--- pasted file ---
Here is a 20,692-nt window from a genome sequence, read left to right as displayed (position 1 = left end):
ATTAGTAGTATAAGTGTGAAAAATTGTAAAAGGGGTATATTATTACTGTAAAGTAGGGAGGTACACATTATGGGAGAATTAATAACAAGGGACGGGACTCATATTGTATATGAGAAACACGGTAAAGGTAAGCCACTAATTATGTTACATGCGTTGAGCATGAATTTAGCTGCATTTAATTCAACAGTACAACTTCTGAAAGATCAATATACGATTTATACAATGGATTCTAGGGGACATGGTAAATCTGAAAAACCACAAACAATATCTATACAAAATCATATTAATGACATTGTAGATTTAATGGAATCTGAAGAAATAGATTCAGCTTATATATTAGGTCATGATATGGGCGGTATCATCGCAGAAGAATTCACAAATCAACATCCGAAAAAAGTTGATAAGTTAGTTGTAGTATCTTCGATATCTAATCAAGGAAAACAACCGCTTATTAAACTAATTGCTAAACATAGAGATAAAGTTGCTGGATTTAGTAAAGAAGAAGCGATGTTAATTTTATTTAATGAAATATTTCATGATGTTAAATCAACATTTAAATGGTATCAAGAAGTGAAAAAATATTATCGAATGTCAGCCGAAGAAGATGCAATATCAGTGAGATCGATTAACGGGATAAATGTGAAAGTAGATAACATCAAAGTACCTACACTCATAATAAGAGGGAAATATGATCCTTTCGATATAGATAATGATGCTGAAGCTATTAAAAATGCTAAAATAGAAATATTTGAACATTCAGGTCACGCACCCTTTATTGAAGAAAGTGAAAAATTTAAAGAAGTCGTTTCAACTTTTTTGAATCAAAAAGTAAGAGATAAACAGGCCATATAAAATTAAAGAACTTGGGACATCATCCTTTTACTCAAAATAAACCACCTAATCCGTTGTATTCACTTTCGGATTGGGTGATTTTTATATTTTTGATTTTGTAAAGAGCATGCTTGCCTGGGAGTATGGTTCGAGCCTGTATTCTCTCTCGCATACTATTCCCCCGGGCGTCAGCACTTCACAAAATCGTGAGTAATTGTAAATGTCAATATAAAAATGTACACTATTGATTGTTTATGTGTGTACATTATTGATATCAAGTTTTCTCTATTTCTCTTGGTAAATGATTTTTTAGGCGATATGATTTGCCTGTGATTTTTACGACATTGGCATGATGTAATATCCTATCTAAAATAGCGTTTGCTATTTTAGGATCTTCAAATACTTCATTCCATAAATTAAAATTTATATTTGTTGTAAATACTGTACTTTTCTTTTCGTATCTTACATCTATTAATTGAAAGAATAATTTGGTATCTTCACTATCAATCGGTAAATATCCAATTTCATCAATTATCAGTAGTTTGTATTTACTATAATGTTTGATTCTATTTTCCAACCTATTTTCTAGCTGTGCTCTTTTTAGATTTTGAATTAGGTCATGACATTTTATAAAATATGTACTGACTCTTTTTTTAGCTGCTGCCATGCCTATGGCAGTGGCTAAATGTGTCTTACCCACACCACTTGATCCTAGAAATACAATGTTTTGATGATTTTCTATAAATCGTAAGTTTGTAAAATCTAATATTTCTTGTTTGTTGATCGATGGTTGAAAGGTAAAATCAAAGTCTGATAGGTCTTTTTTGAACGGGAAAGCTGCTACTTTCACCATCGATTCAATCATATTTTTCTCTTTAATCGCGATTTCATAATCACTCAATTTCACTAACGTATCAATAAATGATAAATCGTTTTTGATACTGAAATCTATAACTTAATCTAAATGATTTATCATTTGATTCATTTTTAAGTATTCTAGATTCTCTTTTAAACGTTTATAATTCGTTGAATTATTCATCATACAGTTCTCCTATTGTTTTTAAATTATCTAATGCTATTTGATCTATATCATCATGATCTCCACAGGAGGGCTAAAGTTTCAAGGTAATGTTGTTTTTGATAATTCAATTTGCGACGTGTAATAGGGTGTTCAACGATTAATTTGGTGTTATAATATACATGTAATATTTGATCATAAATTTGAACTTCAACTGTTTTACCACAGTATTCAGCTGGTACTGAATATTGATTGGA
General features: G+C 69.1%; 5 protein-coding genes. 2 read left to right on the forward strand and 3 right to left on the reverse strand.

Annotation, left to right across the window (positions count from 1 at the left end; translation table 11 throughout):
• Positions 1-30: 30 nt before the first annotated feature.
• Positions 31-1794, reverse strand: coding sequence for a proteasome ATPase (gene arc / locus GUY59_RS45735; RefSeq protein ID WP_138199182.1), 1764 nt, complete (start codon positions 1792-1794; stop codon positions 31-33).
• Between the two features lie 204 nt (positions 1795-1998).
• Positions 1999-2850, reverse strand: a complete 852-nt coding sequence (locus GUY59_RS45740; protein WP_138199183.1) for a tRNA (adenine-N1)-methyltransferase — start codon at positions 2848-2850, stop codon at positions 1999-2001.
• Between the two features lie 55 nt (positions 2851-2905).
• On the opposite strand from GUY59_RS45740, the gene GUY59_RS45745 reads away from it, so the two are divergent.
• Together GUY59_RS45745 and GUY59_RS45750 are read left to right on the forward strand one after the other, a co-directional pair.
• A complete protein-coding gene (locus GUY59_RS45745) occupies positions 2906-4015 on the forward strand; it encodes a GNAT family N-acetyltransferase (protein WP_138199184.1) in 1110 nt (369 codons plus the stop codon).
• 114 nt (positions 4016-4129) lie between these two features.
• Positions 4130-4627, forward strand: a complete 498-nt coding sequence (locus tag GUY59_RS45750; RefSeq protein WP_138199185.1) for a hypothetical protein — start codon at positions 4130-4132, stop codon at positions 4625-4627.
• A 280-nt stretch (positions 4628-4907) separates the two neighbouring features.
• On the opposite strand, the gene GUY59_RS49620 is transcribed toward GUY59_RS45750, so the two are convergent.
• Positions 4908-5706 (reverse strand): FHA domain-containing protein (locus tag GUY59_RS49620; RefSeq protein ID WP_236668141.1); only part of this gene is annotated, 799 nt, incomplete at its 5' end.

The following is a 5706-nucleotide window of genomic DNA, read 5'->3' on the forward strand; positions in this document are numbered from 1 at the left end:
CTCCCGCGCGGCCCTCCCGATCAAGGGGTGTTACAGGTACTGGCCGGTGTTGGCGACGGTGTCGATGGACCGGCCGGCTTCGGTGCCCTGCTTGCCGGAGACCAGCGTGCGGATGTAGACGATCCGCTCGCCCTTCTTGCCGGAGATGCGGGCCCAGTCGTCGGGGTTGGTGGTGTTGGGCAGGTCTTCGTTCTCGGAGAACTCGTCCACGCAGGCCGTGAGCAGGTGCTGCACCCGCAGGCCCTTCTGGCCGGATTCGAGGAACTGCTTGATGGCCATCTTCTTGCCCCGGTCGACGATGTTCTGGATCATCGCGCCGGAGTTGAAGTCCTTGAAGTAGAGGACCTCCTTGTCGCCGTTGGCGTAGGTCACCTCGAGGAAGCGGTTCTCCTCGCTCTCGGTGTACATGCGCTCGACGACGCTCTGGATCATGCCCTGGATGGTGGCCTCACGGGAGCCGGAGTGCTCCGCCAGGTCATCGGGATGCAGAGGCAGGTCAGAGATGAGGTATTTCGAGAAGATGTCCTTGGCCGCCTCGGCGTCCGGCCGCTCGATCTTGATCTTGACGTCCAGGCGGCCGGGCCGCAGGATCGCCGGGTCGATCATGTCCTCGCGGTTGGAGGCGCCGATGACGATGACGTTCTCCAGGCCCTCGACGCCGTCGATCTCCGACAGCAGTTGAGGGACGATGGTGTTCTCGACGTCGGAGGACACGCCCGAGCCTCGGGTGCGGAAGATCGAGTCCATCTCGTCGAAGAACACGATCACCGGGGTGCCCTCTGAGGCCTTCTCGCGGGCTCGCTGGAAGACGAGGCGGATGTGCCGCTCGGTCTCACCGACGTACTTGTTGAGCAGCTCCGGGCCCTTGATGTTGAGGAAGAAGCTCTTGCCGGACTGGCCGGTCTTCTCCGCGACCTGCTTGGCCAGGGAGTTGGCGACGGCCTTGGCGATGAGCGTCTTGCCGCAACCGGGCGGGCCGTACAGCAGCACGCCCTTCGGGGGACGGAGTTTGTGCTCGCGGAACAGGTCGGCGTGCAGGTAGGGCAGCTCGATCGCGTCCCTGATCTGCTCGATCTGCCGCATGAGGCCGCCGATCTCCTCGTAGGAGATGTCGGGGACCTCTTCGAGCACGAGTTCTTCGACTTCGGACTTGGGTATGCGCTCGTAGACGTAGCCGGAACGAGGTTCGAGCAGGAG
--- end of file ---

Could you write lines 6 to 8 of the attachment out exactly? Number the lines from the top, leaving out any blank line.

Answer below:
• Positions 31-1794, reverse strand: coding sequence for a proteasome ATPase (gene arc / locus GUY59_RS45735; RefSeq protein ID WP_138199182.1), 1764 nt, complete (start codon positions 1792-1794; stop codon positions 31-33).
• Between the two features lie 204 nt (positions 1795-1998).
• Positions 1999-2850, reverse strand: a complete 852-nt coding sequence (locus GUY59_RS45740; protein WP_138199183.1) for a tRNA (adenine-N1)-methyltransferase — start codon at positions 2848-2850, stop codon at positions 1999-2001.